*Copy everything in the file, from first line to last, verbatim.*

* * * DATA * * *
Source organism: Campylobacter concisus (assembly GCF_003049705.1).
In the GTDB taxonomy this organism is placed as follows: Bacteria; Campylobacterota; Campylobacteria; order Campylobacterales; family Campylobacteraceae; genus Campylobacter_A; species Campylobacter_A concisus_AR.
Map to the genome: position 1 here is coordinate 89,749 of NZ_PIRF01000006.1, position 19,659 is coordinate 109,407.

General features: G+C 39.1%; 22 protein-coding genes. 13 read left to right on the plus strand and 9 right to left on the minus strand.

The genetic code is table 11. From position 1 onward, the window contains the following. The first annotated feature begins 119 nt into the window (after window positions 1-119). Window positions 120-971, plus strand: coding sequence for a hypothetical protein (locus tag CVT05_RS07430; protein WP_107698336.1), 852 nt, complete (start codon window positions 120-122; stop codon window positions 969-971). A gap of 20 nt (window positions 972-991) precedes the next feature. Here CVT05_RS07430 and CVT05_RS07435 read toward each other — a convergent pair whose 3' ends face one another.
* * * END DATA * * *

Source organism: Campylobacter concisus (assembly GCF_003049705.1).
In the GTDB taxonomy this organism is placed as follows: Bacteria; Campylobacterota; Campylobacteria; order Campylobacterales; family Campylobacteraceae; genus Campylobacter_A; species Campylobacter_A concisus_AR.
Map to the genome: position 1 here is coordinate 89,749 of NZ_PIRF01000006.1, position 19,659 is coordinate 109,407.

General features: G+C 39.1%; 22 protein-coding genes. 13 read left to right on the plus strand and 9 right to left on the minus strand.

The genetic code is table 11. From position 1 onward, the window contains the following. The first annotated feature begins 119 nt into the window (after window positions 1-119). Window positions 120-971, plus strand: coding sequence for a hypothetical protein (locus tag CVT05_RS07430; protein WP_107698336.1), 852 nt, complete (start codon window positions 120-122; stop codon window positions 969-971). A gap of 20 nt (window positions 972-991) precedes the next feature. Here CVT05_RS07430 and CVT05_RS07435 read toward each other — a convergent pair whose 3' ends face one another.